Home Technology Amazon.com, Inc. (AMZN) Slumps After Analyst Downgrade

Amazon.com, Inc. (AMZN) Slumps After Analyst Downgrade

Amazon.com. Inc. (NYSE:AMZN) has been in Wall Street’s good graces for some time, but that could be about to change. UBS analysts downgraded the company’s stock from Buy to Neutral and cut their price target from $450 a share to $375 a share.

Why Amazon gets a downgrade

The analysts based their decision on the company’s recent earnings report, which surprisingly showed revenue and paid unit growth deceleration, and the results of their proprietary Amazon Prime price study. The downgrade comes just four months after they upgraded the stock to Buy based on a “re-acceleration thesis” for the online retailer’s revenue.

UBS spotlights Amazon study

The analysts teamed up with Consumer Intelligence Research Partners in their survey of Amazon.com, Inc. (NASDAQ:AMZN) customers. They surveyed U.S. customers between Feb. 4 and 7 and were actually surprised at the results of it. The main finding was that although 94% of Amazon Prime customers said they would “definitely” or “probably” renew at the $79 annual fee, that percentage dropped to 58% if a $20 price increase was introduced. It fell further to 24% if a $40 price increase was introduced.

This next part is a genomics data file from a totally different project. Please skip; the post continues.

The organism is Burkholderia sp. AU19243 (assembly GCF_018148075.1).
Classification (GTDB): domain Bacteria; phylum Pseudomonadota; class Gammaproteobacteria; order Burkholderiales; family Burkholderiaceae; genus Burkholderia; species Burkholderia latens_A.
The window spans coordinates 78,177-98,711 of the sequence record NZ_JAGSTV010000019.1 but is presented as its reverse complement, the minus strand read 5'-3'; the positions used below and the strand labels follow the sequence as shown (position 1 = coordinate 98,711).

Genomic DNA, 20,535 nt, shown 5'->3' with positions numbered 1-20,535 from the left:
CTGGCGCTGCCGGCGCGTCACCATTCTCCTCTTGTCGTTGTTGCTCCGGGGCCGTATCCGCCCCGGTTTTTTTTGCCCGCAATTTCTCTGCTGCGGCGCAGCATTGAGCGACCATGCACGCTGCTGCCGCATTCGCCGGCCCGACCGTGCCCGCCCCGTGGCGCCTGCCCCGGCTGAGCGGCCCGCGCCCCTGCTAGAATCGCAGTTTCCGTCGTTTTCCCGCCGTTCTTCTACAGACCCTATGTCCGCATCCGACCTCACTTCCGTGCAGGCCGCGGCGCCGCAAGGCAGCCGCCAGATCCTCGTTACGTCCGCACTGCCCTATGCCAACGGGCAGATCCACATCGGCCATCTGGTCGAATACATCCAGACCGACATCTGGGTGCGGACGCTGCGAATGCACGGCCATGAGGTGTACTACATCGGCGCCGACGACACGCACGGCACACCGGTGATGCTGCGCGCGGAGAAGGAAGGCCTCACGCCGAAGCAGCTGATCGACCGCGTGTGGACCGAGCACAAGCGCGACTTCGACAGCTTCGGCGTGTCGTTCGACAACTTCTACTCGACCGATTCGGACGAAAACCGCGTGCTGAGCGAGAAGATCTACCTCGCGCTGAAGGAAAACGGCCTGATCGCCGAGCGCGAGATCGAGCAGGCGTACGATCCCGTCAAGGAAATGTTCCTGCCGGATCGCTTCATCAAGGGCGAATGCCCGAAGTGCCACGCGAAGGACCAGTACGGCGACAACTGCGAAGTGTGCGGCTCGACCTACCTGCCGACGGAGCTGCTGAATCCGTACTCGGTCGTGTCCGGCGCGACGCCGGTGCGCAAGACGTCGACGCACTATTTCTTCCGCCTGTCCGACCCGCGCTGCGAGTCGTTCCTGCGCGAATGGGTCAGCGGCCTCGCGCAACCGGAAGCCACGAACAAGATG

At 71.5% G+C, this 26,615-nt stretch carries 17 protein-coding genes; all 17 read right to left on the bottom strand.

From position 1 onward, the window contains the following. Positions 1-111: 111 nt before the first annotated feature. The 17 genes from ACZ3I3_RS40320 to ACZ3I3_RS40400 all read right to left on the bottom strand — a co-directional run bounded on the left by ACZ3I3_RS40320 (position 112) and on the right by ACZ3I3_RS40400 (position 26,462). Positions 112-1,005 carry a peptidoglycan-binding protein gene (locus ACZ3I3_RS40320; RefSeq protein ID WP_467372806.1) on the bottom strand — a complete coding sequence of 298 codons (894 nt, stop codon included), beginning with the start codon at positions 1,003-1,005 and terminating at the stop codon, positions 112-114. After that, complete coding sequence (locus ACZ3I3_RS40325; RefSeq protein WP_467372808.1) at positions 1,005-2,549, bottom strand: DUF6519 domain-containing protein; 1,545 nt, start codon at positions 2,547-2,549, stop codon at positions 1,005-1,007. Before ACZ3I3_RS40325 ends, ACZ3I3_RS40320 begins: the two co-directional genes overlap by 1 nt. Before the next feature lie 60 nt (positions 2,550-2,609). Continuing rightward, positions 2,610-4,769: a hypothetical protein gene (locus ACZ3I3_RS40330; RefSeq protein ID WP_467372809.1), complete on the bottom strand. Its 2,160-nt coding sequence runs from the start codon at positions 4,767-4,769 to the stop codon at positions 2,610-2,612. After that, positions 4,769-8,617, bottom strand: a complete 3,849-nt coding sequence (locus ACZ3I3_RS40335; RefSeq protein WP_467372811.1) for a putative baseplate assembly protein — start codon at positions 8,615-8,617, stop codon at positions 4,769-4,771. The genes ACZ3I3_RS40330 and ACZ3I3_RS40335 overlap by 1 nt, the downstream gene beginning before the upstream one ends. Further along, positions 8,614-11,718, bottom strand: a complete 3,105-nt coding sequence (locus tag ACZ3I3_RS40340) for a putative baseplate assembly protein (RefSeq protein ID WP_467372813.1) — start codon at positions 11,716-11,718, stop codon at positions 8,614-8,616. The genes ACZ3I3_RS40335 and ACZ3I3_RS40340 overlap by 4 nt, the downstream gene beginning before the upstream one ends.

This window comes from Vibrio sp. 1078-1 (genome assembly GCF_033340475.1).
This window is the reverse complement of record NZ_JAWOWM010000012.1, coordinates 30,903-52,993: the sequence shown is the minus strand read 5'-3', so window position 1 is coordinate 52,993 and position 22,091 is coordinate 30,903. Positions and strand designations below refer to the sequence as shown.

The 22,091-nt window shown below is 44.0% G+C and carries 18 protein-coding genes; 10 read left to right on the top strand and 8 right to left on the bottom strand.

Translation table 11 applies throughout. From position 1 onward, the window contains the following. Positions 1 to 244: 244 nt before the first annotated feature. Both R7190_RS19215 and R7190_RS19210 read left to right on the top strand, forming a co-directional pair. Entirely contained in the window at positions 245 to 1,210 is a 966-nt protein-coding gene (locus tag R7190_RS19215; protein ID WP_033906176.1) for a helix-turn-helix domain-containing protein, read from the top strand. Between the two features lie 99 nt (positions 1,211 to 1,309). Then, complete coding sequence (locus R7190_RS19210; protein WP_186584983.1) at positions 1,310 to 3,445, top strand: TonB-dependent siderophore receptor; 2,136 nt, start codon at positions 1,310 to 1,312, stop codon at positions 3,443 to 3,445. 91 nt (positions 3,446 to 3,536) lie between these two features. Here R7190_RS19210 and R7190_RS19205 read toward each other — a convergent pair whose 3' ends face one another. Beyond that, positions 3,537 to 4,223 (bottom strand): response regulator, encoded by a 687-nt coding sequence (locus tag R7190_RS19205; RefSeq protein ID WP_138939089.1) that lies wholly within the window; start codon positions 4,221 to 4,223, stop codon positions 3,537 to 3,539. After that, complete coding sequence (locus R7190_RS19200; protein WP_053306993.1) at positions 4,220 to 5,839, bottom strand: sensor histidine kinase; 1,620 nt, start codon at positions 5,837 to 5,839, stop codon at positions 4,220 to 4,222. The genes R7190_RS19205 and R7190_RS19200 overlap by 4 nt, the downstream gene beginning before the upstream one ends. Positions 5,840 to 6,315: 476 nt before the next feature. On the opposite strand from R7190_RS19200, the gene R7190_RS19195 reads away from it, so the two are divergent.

As a result of these findings, the UBS team thinks Amazon.com, Inc. (NASDAQ:AMZN) would have to add more value in is service offerings like media content or streaming music or increase marketing about the perceived value of Amazon Prime to customers.

Analysts have been considering what would happen to Amazon.com, Inc. (NASDAQ:AMZN) if it raises the price for its Prime service for some time. The company already said it was considering raising it by $20 to $40. The key here is going to be raising it just enough to cover costs more easily without upsetting most customers enough that they dump the service.

Amazon estimates lowered

They reduced their estimates for Amazon.com, Inc. (NASDAQ:AMZN) to show “a lowering of expected margin improvements” this year and next. They also see increased spending as being possible because the online retailer may need to add more value to its Prime service in order to keep customers signed up.